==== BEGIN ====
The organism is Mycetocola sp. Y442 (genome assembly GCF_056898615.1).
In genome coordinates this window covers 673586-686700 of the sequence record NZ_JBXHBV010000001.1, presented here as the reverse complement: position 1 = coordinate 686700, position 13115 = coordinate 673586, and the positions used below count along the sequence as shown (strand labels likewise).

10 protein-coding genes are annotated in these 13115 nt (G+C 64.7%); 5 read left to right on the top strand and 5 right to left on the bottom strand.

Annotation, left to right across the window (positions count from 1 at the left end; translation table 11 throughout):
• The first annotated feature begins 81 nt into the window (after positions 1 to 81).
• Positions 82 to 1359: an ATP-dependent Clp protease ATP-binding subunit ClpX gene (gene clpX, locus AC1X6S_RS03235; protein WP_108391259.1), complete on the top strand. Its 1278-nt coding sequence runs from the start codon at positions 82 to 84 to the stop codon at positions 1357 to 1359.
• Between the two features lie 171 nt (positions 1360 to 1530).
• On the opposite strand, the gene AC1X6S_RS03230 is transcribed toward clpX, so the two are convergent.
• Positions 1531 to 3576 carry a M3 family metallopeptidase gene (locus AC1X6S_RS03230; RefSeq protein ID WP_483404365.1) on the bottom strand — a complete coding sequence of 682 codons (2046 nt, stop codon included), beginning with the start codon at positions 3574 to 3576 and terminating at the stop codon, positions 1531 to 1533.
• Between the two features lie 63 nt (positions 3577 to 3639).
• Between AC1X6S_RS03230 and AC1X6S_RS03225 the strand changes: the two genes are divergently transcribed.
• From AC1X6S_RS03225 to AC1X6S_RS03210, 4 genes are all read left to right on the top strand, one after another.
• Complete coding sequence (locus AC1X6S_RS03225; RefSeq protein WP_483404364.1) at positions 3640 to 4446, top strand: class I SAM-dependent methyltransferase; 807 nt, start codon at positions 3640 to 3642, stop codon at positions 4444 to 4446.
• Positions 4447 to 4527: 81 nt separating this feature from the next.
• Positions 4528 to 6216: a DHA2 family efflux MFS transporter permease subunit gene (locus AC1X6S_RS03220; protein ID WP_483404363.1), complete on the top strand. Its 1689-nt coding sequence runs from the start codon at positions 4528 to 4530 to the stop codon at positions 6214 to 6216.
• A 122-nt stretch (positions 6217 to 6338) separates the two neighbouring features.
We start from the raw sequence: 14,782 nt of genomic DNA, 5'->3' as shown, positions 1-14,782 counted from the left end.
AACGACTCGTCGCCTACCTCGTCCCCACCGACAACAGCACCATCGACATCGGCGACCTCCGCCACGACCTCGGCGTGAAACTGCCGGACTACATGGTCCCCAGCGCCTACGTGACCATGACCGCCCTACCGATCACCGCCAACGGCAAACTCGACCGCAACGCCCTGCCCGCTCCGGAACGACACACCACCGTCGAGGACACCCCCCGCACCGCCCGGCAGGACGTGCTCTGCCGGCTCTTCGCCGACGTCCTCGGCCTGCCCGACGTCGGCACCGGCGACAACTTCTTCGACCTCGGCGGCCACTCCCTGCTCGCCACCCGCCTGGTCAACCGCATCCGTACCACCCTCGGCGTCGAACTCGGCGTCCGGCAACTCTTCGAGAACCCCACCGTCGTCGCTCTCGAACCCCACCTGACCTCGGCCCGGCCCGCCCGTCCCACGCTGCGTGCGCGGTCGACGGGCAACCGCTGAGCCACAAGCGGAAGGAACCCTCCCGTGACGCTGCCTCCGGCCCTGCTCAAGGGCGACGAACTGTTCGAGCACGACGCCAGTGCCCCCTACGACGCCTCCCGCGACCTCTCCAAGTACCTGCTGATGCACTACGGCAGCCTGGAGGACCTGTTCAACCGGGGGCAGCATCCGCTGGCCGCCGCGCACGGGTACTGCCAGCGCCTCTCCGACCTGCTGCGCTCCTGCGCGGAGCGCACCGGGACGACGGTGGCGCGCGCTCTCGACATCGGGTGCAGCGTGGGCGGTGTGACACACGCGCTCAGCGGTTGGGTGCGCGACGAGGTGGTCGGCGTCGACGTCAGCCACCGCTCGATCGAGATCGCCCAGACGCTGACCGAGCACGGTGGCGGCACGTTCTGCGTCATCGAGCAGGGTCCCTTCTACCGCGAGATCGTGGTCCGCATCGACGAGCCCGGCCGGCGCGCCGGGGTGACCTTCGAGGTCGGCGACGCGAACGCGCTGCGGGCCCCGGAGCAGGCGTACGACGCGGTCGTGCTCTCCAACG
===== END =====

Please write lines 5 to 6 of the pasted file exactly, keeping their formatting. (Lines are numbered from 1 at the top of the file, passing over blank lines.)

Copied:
• The first annotated feature begins 81 nt into the window (after positions 1 to 81).
• Positions 82 to 1359: an ATP-dependent Clp protease ATP-binding subunit ClpX gene (gene clpX, locus AC1X6S_RS03235; protein WP_108391259.1), complete on the top strand. Its 1278-nt coding sequence runs from the start codon at positions 82 to 84 to the stop codon at positions 1357 to 1359.